= C =
cargo cult programming n.
A style of (incompetent)
programming dominated by ritual inclusion of code or program
structures that serve no real purpose. A cargo cult programmer
will usually explain the extra code as a way of working around some
bug encountered in the past, but usually neither the bug nor the
reason the code apparently avoided the bug was ever fully
understood (compare shotgun debugging, voodoo programming).
The term `cargo cult' is a reference to aboriginal religions that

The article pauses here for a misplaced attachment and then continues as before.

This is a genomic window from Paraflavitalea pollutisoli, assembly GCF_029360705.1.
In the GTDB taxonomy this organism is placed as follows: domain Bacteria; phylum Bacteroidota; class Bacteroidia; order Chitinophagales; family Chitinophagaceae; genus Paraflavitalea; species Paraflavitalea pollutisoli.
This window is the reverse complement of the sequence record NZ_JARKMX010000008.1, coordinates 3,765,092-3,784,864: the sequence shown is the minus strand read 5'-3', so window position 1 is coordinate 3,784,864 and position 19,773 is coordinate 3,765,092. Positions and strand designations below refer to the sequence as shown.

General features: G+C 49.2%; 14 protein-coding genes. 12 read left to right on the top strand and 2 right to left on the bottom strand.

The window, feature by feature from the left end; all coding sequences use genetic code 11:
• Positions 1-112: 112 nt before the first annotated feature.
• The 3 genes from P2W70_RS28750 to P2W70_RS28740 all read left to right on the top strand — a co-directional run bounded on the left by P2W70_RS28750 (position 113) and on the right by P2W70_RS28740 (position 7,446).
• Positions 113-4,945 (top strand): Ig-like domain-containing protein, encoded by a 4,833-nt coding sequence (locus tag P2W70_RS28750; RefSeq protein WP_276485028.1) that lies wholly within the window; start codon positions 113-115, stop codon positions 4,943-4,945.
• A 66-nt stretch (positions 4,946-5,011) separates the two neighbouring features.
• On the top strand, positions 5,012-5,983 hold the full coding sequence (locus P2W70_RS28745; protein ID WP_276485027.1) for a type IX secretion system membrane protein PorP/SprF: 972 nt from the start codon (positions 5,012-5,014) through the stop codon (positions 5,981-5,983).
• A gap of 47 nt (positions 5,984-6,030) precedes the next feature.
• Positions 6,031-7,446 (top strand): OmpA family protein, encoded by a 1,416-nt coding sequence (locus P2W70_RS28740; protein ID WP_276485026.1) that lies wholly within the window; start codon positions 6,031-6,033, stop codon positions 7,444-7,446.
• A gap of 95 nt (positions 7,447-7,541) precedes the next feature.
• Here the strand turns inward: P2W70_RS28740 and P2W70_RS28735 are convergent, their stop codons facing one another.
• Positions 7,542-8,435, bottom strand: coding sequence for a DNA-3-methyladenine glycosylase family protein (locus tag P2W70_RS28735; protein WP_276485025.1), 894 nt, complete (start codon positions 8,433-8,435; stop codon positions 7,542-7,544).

grew up in the South Pacific after World War II. The practices of
these cults center on building elaborate mockups of airplanes and
military style landing strips in the hope of bringing the return of
the god-like airplanes that brought such marvelous cargo during the
war. Hackish usage probably derives from Richard Feynman's
characterization of certain practices as "cargo cult science" in
his book "Surely You're Joking, Mr. Feynman!" (W. W. Norton
& Co, New York 1985, ISBN 0-393-01921-7).
--The Jargon File version 4.3.1, ed. ESR, autonoded by rescdsk.